Apart from the most obvious conclusion (that this is not a very good text), the very existence of this book speaks volumes about the state of the arts, education, and our society at large. It stands as a shining example of the ubiquitous charlatanism that reduces our entire culture to the mediocrity of the lowest common denominator. I can understand and accept how a writer of such ineptitude could find success in Hollywood. One look at Hollywood's typical product makes it clear that quality is of scant little consequence. But the fact that Dr. Blum has the gall to "teach" others this art and that an institution of higher learning has deemed him qualified to do so is a downright depressing reality.
Even ignoring its strictly literary faults, this book, which purports to teach a type of creative writing, does nothing more than (attempt to) instruct the reader in the art of cookie cutting. That cookies should be cut -- indeed, that cookies should be made at all -- is never called into question. Thus, aesthetics are thrown wholly under the bus.
The fact that the author has found success both in the worlds of entertainment and education does not bode well for either. To encounter such low personal standards and such utter disregard for one's one dignity and reputation is shocking, appalling, and, more to the point, demoralizing to any writer whose waistline is shrinking.
The great irony of this book is that by ostensibly adding to our society's culture, and by instructing its readers in an art form typical of our culture, it only manages to illustrate the degeneracy of that culture and reveal its advanced state of moribundity. I weep for the arts.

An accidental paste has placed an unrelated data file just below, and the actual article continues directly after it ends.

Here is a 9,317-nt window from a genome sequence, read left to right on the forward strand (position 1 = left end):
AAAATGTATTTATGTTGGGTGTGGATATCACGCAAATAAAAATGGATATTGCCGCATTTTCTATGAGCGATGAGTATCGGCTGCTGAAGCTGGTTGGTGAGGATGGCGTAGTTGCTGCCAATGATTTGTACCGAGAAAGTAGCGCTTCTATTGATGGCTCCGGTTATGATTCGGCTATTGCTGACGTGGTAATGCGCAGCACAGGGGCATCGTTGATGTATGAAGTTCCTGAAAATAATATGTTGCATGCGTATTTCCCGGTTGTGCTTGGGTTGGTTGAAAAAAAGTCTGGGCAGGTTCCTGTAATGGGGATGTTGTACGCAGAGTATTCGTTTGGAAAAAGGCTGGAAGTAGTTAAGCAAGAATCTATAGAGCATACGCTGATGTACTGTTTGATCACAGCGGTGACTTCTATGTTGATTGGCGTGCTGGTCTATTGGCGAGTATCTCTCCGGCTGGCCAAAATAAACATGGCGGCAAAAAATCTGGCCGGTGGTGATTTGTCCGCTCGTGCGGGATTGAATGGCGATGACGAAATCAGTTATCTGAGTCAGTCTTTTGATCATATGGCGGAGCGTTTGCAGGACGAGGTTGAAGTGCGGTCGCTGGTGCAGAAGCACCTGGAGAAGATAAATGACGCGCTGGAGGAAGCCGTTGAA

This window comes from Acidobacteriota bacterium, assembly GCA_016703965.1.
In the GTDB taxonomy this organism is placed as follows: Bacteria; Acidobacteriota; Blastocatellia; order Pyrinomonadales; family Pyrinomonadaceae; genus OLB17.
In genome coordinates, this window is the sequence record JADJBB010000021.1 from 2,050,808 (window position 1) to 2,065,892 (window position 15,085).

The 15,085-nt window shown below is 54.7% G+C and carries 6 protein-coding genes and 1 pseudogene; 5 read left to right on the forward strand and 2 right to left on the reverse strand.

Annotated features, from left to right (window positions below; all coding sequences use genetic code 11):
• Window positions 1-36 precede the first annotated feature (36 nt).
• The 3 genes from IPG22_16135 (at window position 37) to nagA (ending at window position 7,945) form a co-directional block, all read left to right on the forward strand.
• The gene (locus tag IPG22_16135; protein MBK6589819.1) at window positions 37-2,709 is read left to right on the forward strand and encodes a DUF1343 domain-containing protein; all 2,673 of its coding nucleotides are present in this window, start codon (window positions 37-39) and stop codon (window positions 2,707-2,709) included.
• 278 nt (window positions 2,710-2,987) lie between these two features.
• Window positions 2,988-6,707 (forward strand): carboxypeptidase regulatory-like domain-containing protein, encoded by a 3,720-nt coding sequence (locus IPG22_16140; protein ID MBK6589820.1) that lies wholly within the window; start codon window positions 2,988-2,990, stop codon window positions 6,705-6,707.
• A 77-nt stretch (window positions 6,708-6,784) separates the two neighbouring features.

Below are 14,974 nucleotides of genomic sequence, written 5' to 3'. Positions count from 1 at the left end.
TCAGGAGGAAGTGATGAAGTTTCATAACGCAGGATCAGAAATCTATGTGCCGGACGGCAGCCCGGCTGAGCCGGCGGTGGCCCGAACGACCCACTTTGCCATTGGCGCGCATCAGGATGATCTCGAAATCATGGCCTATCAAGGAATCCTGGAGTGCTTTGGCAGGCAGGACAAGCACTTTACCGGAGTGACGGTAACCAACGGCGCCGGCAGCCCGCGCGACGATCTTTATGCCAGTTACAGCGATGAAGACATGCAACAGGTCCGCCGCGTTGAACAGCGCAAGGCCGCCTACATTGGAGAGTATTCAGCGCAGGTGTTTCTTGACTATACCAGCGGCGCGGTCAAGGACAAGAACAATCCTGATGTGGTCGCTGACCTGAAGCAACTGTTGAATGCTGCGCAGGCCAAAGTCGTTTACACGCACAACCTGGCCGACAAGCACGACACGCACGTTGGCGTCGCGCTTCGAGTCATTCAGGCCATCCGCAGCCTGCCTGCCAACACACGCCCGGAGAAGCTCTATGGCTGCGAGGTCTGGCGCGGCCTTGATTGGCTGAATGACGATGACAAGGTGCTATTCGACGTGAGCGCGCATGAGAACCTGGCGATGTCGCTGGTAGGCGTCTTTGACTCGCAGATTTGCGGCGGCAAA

"Aristotle talked about the importance of the proper arrangement of incidents in a plot to have the greatest impact on the audience." (p. 51)
 "The same wisdom about not writing a spec script for the sitcom you want to work for holds true about writing spec scripts for a different current drama series than the one you write want to for." (p. 219)
 "It is the penultimate tool for screenwriters, television writers..." (p. 116)
 "The 'Star Trek: Voyager' script is reprinted with permission of Richard D. Lindheim, Paramount TV Group." (p. 239) The, after one very short intervening paragraph, we have: "The teaser and Act One follow and are reprinted with permission of Richard D. Lindheim, Paramount TV Group." (p. 240)
 "These TV script format samples are reprinted with permission of the software program Final Draft, Inc." (p. 258) Then, exactly four sentences later: "The 'Days of our Lives' script format sample follows and is reprinted with permission of the software program Final Draft, Inc." (p. 258)
 "The see how Act One from that 'Frasier' script episode is written, see the following Act One Scene A excerpt... All dialogue should appear double spaced." (p. 175) The script expert appears, starting on the following page, but *without* double spacing. What's the point of describing how it should appear, but then not printing it that way? This trend, common throughout the text, is extremely confusing, at best.
 "After selecting transition to put in FADE OUT, hit Ctrl+9 to select end/start of act. Then type END OF ACT I and simply hit Enter..." (p. 166)
 "If you see any script notes, they contain useful information. Double-click the ScriptNote symbol to view it." (p. 228)
 "'Days of our Lives' scripts have three transitions here with triple spaces between them. Type in the text, then go up to TEXT to SPACE BEFORE." (p. 258)
 "...wonderful ongoing internal conflicts for characters featured in shows such as 'Malcolm in the Middle,' 'Friends,' 'Everybody Loves Raymond,' '3rd Rock from the Sun,' 'The Drew Carey Show,' 'Ally McBeal,' 'The Practice,' 'ER,' 'Chicago Hope,' 'Law & Order,' 'Law & Order: SVU,' 'NYPD Blue,' 'Frasier,' 'Coach,', 'Veronica's Closet,' '90210,' and 'Melrose Place.' It was a classic sitcom setup for 'Seinfeld,' 'Cheers,' 'Taxi,' 'Murphy Brown,' and 'M*A*S*H.'" (p. 272)
 "In 1999, two of my students... sold their first spec screenplay... for $200,000." (p. 2)
 All of Appendix A. (pp. 355-400.) This is the only Appendix printed in the book; the rest are available only online. Again, this is telling.